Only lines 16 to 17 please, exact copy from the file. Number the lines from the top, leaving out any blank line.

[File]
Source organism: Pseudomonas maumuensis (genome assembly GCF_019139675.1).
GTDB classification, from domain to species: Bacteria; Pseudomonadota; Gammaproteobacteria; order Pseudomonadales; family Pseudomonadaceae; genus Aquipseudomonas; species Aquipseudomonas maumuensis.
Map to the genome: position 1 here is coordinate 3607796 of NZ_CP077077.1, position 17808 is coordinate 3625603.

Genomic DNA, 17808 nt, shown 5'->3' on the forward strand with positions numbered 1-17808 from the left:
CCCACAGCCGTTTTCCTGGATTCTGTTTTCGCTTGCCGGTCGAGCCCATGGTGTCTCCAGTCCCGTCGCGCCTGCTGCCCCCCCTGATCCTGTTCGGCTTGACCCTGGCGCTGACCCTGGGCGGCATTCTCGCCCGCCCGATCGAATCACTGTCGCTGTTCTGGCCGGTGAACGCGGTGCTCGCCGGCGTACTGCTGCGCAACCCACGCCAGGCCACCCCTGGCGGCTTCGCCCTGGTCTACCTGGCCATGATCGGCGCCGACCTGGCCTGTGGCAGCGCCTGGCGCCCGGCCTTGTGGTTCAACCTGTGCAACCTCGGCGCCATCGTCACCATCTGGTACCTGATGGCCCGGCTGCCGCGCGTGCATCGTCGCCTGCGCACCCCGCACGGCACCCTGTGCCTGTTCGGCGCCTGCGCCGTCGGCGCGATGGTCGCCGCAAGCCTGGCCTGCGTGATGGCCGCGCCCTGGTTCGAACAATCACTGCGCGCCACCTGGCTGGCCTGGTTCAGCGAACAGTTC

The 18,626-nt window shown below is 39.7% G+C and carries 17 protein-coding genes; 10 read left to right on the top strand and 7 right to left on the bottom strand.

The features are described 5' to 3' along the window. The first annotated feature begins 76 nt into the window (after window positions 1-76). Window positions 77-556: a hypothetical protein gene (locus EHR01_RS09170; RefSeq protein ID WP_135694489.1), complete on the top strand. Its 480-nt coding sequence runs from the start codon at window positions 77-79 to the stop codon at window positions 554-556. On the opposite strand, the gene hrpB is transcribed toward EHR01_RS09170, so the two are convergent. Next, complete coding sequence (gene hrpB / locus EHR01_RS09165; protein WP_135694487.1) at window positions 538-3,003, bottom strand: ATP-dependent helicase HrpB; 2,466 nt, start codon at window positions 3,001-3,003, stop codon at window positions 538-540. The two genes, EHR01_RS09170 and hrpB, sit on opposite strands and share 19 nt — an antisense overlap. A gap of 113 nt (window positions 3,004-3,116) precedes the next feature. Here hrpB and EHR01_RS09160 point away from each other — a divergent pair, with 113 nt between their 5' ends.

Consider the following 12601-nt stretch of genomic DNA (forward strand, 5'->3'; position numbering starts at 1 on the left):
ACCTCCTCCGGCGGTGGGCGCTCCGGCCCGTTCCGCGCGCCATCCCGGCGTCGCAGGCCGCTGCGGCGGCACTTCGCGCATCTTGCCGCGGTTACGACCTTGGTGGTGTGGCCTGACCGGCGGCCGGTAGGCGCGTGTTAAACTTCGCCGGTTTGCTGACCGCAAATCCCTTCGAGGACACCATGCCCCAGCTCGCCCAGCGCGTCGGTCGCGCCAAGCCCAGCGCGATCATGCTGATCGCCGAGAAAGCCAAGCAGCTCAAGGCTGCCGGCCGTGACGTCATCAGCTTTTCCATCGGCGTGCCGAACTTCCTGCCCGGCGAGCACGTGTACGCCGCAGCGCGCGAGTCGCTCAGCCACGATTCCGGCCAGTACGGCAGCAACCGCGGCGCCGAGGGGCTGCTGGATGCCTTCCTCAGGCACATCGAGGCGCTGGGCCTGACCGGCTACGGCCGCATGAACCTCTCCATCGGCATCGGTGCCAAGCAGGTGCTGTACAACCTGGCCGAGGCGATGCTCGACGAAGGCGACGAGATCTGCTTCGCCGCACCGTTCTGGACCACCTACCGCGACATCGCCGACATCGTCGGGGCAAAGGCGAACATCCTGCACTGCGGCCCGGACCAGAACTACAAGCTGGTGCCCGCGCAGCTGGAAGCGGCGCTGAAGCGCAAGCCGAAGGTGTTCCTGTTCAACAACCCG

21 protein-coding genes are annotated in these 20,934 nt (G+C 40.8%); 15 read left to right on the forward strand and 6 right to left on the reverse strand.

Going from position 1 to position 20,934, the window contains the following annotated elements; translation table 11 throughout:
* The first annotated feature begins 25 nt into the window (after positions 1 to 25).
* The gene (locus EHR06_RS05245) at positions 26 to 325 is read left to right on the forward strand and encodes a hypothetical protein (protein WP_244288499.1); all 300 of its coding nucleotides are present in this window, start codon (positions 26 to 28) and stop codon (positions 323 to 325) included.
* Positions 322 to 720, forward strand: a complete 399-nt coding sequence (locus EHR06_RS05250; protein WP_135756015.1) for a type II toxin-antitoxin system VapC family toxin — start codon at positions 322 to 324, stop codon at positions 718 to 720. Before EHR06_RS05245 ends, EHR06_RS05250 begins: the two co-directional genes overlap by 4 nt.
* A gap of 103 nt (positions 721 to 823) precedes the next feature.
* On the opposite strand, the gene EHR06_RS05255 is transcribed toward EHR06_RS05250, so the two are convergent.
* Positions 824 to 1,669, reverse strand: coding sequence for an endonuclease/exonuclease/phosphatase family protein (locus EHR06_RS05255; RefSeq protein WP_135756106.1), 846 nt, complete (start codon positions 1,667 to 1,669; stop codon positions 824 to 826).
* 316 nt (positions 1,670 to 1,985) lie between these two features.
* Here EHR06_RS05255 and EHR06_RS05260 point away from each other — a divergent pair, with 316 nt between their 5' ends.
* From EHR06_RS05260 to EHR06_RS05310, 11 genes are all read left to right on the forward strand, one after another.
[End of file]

* On the opposite strand, the gene EHR06_RS05255 is transcribed toward EHR06_RS05250, so the two are convergent.
* Positions 824 to 1,669, reverse strand: coding sequence for an endonuclease/exonuclease/phosphatase family protein (locus EHR06_RS05255; RefSeq protein WP_135756106.1), 846 nt, complete (start codon positions 1,667 to 1,669; stop codon positions 824 to 826).